This month’s museum feature includes items from Wedgwood’s Jasperware “Egyptian Collection,” produced from 1978 to 1979. The collection in our museum consists of decorative plates, cups, a plaque, a trophy medallion, and a vase (based on an original design that dates back to the eighteenth century). Each piece is adorned with Egyptian-themed designs in terra-cotta-on-black or terra-cotta-on-primrose color motifs. Jasperware, non-glazed porcelain featuring classical figures in bas-relief, is virtually synonymous with the Wedgwood name. The descriptive name “jasper” (which originated with the Greek word “iaspis”) comes from name of an opaque type of quartz usually found in brown, red, green, and yellow.
Many of the pieces in the collection feature Egyptian king Tutankhamun, whose tomb was uncovered by British archeologist Howard Carter in 1922. King Tutankhamun was the youngest Pharaoh to ever rule Egypt. His name Tutankhamun, often shortened to King Tut, means “living image of Amun” after Amun-Ra, the Egyptian god of creation. The 1922 discovery of King Tut’s nearly intact tomb sparked an obsession with ancient Egyptian artifacts and culture, although certainly not for the first time.
Interest in Egyptian culture first surfaced in ancient Rome during the Roman rule of Egypt from 30 BC to 395 AD. During this period, Roman decorations began to incorporate Egyptian motifs. The best known example from this period is Hadrian’s Villa, which included various Egyptian design elements and statues of Egyptian gods. After the Roman Empire fell, interest in Egyptian culture declined. But “Egyptomania” resurfaced again during the Italian Renaissance, when ancient Roman artifacts reflecting an interest in Egyptian culture along with actual Egyptian artifacts were discovered and exhibited. Italian artists of the time began to incorporate these Egyptian elements in their works. In the eighteenth century, travelers from England witnessed the Egyptian elements in Italian art and design. When these travelers returned home, they created Egyptian-themed gardens and home interiors. Napoleon’s Egyptian Campaign at the end of the eighteenth century also renewed the European fervor for Egyptian design. The interest in all things Egyptian fell out of style in Britain in the 1830s, but was again revived in the 1860s, and then once again with publicity surrounding Howard Carter’s discovery of King Tut’s tomb in 1922.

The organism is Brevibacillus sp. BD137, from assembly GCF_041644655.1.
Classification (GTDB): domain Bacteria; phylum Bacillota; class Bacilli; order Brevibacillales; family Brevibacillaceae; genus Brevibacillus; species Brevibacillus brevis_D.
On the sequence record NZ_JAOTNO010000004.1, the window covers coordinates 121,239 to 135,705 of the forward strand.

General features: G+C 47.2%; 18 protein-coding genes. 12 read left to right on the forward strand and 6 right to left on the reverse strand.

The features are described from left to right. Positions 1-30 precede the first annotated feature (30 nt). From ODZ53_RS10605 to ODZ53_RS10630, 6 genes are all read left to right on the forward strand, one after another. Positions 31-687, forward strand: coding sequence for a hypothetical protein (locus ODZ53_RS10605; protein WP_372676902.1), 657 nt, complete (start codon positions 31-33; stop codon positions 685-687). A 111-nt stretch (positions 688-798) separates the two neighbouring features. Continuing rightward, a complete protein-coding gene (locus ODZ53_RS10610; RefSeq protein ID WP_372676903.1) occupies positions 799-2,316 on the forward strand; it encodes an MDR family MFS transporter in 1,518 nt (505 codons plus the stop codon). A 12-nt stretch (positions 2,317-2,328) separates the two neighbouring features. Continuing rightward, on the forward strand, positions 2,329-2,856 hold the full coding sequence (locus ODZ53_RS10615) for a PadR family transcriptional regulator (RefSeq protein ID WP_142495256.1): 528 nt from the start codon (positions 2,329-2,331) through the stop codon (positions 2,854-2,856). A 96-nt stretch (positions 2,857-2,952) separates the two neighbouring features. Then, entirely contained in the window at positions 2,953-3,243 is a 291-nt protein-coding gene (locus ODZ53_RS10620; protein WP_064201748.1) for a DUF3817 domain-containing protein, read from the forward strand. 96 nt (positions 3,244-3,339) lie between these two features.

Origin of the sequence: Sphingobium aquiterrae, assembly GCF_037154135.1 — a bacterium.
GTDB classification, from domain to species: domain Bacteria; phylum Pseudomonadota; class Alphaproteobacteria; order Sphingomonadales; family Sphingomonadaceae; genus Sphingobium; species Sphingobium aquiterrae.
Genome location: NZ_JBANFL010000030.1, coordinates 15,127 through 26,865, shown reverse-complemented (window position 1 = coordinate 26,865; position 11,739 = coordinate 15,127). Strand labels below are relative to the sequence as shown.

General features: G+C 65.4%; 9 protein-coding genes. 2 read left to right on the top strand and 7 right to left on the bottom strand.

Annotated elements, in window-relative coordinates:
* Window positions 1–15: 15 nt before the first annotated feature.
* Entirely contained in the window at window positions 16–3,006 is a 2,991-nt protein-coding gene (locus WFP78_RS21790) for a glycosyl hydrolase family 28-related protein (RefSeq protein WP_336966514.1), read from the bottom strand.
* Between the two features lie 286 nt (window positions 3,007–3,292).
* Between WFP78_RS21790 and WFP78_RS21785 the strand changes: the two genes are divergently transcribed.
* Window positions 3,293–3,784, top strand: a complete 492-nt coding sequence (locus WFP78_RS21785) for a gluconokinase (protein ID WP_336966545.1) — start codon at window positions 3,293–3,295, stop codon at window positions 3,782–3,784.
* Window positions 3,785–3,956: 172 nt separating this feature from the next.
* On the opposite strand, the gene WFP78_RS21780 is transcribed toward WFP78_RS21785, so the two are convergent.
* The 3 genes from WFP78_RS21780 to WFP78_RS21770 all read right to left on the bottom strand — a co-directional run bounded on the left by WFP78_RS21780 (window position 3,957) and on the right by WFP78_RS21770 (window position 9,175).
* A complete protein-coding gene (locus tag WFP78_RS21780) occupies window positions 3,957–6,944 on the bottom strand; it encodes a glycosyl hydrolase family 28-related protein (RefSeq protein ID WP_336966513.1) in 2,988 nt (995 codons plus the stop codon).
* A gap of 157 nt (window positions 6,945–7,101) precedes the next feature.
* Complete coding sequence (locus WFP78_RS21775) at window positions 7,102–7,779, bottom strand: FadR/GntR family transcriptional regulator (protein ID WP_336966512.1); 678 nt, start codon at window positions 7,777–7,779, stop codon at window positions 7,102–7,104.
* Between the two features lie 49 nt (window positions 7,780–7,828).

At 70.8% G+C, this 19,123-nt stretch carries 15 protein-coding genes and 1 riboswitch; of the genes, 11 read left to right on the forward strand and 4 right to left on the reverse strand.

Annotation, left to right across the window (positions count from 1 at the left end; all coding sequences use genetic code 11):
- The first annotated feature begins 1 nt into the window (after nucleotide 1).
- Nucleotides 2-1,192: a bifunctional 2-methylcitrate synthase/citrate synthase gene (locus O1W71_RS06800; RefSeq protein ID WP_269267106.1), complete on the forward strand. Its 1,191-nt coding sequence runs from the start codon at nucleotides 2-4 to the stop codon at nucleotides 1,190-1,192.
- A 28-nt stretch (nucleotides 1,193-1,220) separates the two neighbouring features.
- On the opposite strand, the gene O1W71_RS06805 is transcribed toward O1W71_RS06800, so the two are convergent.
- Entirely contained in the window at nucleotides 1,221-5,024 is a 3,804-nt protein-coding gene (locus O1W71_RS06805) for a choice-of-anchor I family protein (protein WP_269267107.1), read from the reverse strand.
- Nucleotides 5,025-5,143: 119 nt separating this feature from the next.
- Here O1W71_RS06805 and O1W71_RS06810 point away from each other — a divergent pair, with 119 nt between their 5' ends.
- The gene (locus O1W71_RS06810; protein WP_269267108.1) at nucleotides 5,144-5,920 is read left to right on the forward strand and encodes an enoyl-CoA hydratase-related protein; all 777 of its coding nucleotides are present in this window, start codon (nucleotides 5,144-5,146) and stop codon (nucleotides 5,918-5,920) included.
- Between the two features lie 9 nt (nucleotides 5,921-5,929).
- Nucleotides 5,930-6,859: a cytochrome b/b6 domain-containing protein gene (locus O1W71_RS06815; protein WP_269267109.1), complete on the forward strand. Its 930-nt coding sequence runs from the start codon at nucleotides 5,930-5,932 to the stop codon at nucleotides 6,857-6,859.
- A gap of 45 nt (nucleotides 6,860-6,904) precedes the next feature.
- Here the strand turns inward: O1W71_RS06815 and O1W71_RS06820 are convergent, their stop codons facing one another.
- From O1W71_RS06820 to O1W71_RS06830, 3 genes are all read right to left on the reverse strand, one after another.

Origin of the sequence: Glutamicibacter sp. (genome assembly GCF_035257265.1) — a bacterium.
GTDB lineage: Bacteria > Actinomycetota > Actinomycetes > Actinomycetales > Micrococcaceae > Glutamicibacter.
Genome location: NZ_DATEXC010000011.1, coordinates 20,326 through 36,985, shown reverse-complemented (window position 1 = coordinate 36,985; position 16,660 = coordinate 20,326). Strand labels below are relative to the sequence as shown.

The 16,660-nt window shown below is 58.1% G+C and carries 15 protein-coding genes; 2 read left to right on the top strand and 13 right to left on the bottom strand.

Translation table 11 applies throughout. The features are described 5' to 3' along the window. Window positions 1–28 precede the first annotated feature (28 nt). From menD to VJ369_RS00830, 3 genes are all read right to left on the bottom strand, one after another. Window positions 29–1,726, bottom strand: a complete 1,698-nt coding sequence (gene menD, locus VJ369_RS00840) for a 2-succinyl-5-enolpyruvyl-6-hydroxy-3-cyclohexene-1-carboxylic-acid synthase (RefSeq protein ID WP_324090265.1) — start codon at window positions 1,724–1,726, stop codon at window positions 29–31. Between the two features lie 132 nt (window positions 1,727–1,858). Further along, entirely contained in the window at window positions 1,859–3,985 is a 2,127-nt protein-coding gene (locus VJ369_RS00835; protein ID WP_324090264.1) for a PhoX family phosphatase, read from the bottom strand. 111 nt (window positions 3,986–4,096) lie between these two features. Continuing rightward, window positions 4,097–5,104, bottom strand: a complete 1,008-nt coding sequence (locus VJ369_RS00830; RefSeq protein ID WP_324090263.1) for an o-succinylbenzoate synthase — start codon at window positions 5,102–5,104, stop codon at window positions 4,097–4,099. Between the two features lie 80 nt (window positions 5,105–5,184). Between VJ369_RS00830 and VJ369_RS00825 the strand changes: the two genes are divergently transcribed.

Wedgwood China has been recognized for centuries as a leader in inspired dinnerware design and innovative production processes. In 1759, Josiah Wedgwood established himself as an independent potter at the “Ivy House Works” in Burslem, England. During his first ten years of business, Josiah made many advances in the refining of porcelain. One of Wedgwood’s most important creations is black basalt, a fine-grained stoneware superior to any that had been previously produced. Another creation of Wedgwood’s is that of creamware. Until that point in the evolution of tableware production, the best pieces available were made as earthenware, pottery made from clay fired at low temperatures which was porous and permeable by moisture. Wedgwood’s creamware was revolutionary in that it introduced true fine china which was fired at higher temperatures and thus became vitrified, or non-porous, making the pieces much more beautiful and usable. Creamware was easy to produce, relatively inexpensive to make, easily decorated, and desired by royalty and commoner alike. In 1765, King George III’s wife, Queen Charlotte, solicited Wedgwood to be “Potter to His and Her Majesty.” As a result of his new title, Wedgwood changed the official name of his creamware to “Queen’s Ware.”
When Josiah Wedgwood died in 1795, none of his children wanted to leave their place in English society to return and manage Etruria, the name given to Wedgwood’s factory and village. Over the next few years, the company began to decline; in order for Wedgwood to survive, the factory would have to undergo a restructuring process. To accomplish this, Josiah’s oldest son, John, returned to the factory in 1800. In 1805, he requested the presence of his younger brother, Josiah II, and the two worked to restore the quality and manufacturing standards held by their father. Under their leadership (and the leadership of future generations of Josiah Wedgwood’s descendants), Wedgwood eventually regained the reputation for quality and craftsmanship that it maintains today.
While the Wedgwood “Egyptian Collection” pieces in our museum are not for sale, Replacements, Ltd. carries a great selection of Wedgwood
pieces that are available for purchase. Be sure to browse our web site. And remember that we always invite you to visit our facilities – here you’ll see a stunning variety of silver, china, crystal, and collectibles! Our 500,000-square-foot facilities hold more than 12 million individual pieces in more than 390,000 patterns! Our showroom and museum are open from 9:00 am to 7:00 pm ET, 7 days (except holidays); free tours are available from 9:30 am to 6:00 pm ET, 7 days. The showroom and museum are conveniently located between Greensboro and Burlington, NC, at exit 132 off Interstate 85/40
. We look forward to seeing you!